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RE: Inheriting a "interesting" recovery process

From: Cary Millsap <>
Date: Fri, 4 Aug 2006 12:51:05 -0500
Message-ID: <>

I would agree that .log is a dangerous extension for files that you want *not* to get picked off by some SA's "find" command for deletion.

And the OFA spec definitely does NOT put data files beneath ORACLE_BASE or ORACLE_HOME (

So I agree with you on both accounts.

For what it's worth.

Cary Millsap
Hotsos Enterprises, Ltd.
Nullius in verba  

Hotsos Symposium 2007 / March 4-8 / Dallas Visit for curriculum and schedule details...

-----Original Message-----
[] On Behalf Of Jesse, Rich Sent: Friday, August 04, 2006 12:41 PM
To:; Cc:
Subject: RE: Inheriting a "interesting" recovery process

Which is precisely why I break this OFA rule and name every Oracle DB file with a ".dbf" extension. It eliminates the confusion of the dual meaning of the term "log" for the archived logs, making it a simple rule to let the SAs know that ".dbf" files are important don't-touch-without-asking Oracle files. Even before taking my first Oracle DBA class the ".log" naming jumped out at me.

As I've said before, I do like the vast majority of the structure of OFA, but this and having the datafile mountpoint under ORACLE_BASE (or is it ORACLE_HOME?) are two that I think are asking for trouble.


-----Original Message-----
[] On Behalf Of stephen booth Sent: Friday, August 04, 2006 9:33 AM
Subject: Re: Inheriting a "interesting" recovery process

On 04/08/06, Jared Still <> wrote:
> On 8/4/06, Guerra, Abraham J <> wrote:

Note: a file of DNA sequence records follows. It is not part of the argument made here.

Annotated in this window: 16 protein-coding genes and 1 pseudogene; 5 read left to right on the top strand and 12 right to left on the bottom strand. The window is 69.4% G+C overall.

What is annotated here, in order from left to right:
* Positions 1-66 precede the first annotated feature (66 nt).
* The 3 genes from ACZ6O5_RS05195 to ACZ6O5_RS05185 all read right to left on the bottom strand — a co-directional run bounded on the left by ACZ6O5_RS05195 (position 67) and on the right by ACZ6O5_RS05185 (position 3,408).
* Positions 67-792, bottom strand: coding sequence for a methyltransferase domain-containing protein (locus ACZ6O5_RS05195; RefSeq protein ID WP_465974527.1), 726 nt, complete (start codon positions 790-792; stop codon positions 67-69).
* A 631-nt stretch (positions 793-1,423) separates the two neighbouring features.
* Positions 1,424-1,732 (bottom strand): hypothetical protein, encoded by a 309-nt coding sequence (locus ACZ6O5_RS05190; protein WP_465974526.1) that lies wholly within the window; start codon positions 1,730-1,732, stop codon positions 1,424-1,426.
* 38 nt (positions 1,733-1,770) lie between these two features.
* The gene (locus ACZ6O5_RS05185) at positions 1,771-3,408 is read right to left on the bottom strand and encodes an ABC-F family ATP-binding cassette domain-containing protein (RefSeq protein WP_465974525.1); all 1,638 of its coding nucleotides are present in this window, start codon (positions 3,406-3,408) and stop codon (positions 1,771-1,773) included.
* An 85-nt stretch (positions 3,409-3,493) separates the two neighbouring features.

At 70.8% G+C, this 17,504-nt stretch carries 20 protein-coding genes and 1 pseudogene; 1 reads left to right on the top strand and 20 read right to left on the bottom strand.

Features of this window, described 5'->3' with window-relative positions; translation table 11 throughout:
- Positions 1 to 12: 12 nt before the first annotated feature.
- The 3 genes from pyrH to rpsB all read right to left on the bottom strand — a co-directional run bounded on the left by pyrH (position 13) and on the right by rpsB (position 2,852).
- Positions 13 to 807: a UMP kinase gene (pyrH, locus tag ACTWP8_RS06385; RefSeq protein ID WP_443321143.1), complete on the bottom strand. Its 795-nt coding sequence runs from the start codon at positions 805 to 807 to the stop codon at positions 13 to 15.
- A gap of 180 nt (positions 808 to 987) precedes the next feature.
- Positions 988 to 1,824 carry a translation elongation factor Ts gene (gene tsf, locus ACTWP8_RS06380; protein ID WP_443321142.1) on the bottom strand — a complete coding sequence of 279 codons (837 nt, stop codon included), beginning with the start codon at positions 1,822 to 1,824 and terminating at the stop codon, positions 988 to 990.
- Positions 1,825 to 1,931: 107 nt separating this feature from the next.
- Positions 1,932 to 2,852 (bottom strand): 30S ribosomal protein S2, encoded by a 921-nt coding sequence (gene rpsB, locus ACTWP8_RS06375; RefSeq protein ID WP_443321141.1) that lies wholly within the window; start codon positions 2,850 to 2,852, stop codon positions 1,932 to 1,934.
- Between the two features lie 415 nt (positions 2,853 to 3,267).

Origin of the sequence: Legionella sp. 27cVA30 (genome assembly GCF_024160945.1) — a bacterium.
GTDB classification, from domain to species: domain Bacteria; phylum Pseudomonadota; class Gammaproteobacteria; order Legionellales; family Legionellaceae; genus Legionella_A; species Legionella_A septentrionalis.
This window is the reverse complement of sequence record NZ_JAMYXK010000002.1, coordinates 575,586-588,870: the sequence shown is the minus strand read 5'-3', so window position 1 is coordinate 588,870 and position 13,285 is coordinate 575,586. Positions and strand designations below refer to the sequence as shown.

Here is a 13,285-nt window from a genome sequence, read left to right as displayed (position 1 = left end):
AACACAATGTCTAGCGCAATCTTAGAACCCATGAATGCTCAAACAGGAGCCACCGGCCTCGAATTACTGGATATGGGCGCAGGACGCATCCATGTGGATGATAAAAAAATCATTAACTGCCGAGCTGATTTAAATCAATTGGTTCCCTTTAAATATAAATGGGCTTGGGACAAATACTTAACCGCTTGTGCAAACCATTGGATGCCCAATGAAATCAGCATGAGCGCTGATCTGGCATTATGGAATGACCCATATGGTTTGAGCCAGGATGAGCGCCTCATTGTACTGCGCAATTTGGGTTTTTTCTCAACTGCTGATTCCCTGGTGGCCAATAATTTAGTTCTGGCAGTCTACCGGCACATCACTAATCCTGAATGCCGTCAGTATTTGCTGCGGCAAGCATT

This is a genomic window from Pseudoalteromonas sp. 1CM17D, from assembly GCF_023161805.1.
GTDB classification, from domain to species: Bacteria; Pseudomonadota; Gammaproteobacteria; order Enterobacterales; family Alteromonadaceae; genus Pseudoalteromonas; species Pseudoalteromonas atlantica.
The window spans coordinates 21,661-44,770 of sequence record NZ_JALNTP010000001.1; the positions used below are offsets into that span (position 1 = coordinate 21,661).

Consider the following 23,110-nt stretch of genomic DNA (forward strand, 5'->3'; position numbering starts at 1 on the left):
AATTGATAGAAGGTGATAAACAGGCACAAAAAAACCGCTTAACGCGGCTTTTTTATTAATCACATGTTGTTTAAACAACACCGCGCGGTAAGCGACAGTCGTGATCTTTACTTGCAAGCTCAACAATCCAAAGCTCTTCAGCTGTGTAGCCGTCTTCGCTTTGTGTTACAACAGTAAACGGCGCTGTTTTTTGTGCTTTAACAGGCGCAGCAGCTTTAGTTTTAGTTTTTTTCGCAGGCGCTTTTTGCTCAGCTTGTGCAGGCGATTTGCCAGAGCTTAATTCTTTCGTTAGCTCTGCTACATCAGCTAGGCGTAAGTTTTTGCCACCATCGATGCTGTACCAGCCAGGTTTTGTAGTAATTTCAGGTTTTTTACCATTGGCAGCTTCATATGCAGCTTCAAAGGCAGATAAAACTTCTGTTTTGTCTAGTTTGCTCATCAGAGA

> >
> > Your very best friends are: 'Cold Backup' (hot whenever you can't
> > colds) and make sure your database is in archivelog mode if you want
> > full recovery...
> Please explain why a cold backup is necessary.

Clearly you have never heard a system administrator utter the phrase: "But, they were only logfiles. We needed to clear some space." coupled with "We don't backup logs."

With a cold backup you *know* that you can get the database back in a working state, even if some sysadmin has gone nuts and earned themselves a place in a large body of water encased in chicken wire with some heavy weights for company.

I've not yet utterly seen a database lost due to a hardware failure or software bug, I've seen several utterly lost due to sysadmin 'error'. In each case the root of the problem has been that sysadmins have had control of the Oracle servers (because management didn't want Oracle DBAs doing sysadmin work) and have messed in the Oracle directories (or fiddled with the backup jobs) without first consultign the DBAs.



Received on Fri Aug 04 2006 - 12:51:05 CDT

Original text of this message